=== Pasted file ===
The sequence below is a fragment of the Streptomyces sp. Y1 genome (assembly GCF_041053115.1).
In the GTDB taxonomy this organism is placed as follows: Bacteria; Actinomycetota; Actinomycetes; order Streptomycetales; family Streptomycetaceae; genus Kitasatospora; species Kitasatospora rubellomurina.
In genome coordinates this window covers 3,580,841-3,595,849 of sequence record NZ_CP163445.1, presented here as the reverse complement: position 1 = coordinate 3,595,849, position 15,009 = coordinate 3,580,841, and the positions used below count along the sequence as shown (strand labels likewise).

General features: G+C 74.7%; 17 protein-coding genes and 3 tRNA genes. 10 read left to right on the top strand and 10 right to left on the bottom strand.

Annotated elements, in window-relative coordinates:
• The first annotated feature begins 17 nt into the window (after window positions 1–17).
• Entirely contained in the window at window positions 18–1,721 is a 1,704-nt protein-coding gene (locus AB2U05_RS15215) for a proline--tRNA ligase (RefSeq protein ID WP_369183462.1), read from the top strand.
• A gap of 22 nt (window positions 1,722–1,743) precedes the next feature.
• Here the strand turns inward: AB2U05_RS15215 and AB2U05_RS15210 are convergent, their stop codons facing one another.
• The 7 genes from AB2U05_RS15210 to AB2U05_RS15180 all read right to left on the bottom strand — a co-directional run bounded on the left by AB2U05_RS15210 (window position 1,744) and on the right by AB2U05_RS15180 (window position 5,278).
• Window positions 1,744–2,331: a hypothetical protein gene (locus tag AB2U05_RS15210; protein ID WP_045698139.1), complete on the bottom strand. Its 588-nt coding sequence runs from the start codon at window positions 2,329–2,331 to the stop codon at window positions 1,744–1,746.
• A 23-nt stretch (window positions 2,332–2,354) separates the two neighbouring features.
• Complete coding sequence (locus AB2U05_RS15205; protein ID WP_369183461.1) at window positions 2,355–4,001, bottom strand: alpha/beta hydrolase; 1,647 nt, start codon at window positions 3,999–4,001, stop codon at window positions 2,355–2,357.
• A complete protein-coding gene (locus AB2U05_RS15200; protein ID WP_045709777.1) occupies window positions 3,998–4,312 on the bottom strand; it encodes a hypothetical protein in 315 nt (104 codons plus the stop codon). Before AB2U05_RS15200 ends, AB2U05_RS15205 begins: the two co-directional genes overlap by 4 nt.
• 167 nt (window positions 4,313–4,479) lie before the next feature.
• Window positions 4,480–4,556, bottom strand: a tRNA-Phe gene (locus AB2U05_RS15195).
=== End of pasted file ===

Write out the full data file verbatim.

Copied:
The sequence below is a fragment of the Streptomyces sp. Y1 genome (assembly GCF_041053115.1).
In the GTDB taxonomy this organism is placed as follows: Bacteria; Actinomycetota; Actinomycetes; order Streptomycetales; family Streptomycetaceae; genus Kitasatospora; species Kitasatospora rubellomurina.
In genome coordinates this window covers 3,580,841-3,595,849 of sequence record NZ_CP163445.1, presented here as the reverse complement: position 1 = coordinate 3,595,849, position 15,009 = coordinate 3,580,841, and the positions used below count along the sequence as shown (strand labels likewise).

General features: G+C 74.7%; 17 protein-coding genes and 3 tRNA genes. 10 read left to right on the top strand and 10 right to left on the bottom strand.

Annotated elements, in window-relative coordinates:
• The first annotated feature begins 17 nt into the window (after window positions 1–17).
• Entirely contained in the window at window positions 18–1,721 is a 1,704-nt protein-coding gene (locus AB2U05_RS15215) for a proline--tRNA ligase (RefSeq protein ID WP_369183462.1), read from the top strand.
• A gap of 22 nt (window positions 1,722–1,743) precedes the next feature.
• Here the strand turns inward: AB2U05_RS15215 and AB2U05_RS15210 are convergent, their stop codons facing one another.
• The 7 genes from AB2U05_RS15210 to AB2U05_RS15180 all read right to left on the bottom strand — a co-directional run bounded on the left by AB2U05_RS15210 (window position 1,744) and on the right by AB2U05_RS15180 (window position 5,278).
• Window positions 1,744–2,331: a hypothetical protein gene (locus tag AB2U05_RS15210; protein ID WP_045698139.1), complete on the bottom strand. Its 588-nt coding sequence runs from the start codon at window positions 2,329–2,331 to the stop codon at window positions 1,744–1,746.
• A 23-nt stretch (window positions 2,332–2,354) separates the two neighbouring features.
• Complete coding sequence (locus AB2U05_RS15205; protein ID WP_369183461.1) at window positions 2,355–4,001, bottom strand: alpha/beta hydrolase; 1,647 nt, start codon at window positions 3,999–4,001, stop codon at window positions 2,355–2,357.
• A complete protein-coding gene (locus AB2U05_RS15200; protein ID WP_045709777.1) occupies window positions 3,998–4,312 on the bottom strand; it encodes a hypothetical protein in 315 nt (104 codons plus the stop codon). Before AB2U05_RS15200 ends, AB2U05_RS15205 begins: the two co-directional genes overlap by 4 nt.
• 167 nt (window positions 4,313–4,479) lie before the next feature.
• Window positions 4,480–4,556, bottom strand: a tRNA-Phe gene (locus AB2U05_RS15195).